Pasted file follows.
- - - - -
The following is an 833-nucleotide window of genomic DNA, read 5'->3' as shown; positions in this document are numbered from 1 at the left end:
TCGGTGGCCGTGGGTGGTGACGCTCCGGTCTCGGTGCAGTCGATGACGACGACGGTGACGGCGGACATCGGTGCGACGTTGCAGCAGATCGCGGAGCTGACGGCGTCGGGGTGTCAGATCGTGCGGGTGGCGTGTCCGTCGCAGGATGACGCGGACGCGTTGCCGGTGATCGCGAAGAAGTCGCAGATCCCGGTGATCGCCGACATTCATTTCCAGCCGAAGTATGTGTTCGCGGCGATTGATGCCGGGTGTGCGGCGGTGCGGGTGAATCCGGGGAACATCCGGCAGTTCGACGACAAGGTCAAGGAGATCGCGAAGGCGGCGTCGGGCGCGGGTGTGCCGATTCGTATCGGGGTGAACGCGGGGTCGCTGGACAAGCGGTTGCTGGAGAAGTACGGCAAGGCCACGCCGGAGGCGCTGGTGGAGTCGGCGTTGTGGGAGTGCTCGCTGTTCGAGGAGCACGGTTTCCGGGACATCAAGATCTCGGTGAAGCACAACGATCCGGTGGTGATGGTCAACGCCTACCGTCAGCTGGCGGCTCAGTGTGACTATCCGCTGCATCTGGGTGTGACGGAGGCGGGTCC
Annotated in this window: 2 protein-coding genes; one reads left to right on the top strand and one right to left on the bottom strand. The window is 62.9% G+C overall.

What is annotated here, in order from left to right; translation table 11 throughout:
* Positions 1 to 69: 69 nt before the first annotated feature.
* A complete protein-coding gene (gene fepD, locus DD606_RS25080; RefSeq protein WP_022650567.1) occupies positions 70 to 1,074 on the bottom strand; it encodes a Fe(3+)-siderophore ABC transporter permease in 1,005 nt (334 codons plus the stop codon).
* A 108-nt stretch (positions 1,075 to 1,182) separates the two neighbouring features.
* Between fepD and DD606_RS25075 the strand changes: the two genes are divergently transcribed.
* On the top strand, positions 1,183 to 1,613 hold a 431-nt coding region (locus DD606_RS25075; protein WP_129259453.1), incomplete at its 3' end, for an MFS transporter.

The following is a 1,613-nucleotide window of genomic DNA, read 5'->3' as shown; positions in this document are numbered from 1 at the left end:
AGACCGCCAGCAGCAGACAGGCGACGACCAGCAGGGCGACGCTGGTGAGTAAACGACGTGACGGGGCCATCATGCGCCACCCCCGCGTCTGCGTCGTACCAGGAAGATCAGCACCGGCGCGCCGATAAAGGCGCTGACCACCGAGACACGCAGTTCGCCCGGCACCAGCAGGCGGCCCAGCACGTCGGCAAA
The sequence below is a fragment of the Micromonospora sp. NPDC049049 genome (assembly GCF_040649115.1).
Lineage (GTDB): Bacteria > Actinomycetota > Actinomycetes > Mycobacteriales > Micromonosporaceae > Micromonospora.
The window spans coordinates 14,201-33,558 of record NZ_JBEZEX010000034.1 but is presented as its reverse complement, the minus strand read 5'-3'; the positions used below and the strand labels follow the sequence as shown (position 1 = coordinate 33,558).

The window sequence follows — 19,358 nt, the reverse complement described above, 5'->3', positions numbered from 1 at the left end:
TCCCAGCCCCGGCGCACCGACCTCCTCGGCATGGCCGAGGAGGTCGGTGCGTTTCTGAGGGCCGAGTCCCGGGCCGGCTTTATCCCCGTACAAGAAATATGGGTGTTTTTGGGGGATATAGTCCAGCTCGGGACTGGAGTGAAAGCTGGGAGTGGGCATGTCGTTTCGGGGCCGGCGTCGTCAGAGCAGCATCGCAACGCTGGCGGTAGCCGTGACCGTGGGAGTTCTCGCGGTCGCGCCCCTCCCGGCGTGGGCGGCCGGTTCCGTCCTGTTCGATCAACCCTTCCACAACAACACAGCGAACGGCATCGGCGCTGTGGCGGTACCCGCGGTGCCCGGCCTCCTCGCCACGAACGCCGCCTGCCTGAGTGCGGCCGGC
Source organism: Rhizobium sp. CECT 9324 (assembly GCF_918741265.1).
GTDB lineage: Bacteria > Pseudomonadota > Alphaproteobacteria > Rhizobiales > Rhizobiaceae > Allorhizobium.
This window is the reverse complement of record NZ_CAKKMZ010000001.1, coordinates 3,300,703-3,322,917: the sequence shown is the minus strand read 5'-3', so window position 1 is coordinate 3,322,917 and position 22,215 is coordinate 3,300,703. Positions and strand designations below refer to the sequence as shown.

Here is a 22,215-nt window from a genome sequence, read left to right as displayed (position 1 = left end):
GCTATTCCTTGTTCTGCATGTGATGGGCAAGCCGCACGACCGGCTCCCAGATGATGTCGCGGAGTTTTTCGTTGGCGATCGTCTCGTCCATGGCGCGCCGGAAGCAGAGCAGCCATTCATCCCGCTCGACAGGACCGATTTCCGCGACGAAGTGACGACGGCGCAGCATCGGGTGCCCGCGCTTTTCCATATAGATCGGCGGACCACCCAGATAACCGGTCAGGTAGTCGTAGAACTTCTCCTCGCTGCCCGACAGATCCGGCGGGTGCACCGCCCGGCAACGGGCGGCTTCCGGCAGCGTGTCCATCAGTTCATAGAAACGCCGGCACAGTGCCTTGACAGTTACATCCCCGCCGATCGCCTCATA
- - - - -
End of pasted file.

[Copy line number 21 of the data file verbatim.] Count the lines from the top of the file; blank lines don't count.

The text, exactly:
GCTATTCCTTGTTCTGCATGTGATGGGCAAGCCGCACGACCGGCTCCCAGATGATGTCGCGGAGTTTTTCGTTGGCGATCGTCTCGTCCATGGCGCGCCGGAAGCAGAGCAGCCATTCATCCCGCTCGACAGGACCGATTTCCGCGACGAAGTGACGACGGCGCAGCATCGGGTGCCCGCGCTTTTCCATATAGATCGGCGGACCACCCAGATAACCGGTCAGGTAGTCGTAGAACTTCTCCTCGCTGCCCGACAGATCCGGCGGGTGCACCGCCCGGCAACGGGCGGCTTCCGGCAGCGTGTCCATCAGTTCATAGAAACGCCGGCACAGTGCCTTGACAGTTACATCCCCGCCGATCGCCTCATA